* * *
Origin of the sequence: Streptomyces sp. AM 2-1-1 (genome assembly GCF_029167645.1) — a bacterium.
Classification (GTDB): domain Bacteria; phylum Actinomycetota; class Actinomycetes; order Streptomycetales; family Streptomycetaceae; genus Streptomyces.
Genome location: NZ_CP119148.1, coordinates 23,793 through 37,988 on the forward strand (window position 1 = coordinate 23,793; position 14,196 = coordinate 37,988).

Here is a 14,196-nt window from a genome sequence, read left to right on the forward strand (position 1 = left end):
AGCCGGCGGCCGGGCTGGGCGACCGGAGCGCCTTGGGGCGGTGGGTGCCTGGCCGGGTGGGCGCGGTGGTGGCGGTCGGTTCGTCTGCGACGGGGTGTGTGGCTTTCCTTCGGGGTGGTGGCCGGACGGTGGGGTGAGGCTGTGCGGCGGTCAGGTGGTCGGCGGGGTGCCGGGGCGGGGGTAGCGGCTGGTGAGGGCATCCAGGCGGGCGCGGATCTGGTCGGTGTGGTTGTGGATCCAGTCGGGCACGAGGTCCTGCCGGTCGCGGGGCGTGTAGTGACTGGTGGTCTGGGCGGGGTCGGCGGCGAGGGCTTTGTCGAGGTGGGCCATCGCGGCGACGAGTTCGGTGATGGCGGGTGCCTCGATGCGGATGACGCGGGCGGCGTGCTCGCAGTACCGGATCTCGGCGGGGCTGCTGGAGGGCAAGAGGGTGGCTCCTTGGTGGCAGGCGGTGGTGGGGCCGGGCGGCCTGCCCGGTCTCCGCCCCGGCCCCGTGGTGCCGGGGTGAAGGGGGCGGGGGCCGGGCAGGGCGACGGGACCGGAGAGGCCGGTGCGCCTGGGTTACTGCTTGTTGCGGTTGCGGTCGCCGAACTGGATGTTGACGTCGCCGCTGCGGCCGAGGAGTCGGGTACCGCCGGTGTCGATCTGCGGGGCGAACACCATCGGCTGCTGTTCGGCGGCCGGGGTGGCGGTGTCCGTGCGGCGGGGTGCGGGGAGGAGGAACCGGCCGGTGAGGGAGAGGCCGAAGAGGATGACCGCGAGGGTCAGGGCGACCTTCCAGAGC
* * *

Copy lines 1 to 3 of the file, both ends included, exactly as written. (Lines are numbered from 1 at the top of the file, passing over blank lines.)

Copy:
Origin of the sequence: Streptomyces sp. AM 2-1-1 (genome assembly GCF_029167645.1) — a bacterium.
Classification (GTDB): domain Bacteria; phylum Actinomycetota; class Actinomycetes; order Streptomycetales; family Streptomycetaceae; genus Streptomyces.
Genome location: NZ_CP119148.1, coordinates 23,793 through 37,988 on the forward strand (window position 1 = coordinate 23,793; position 14,196 = coordinate 37,988).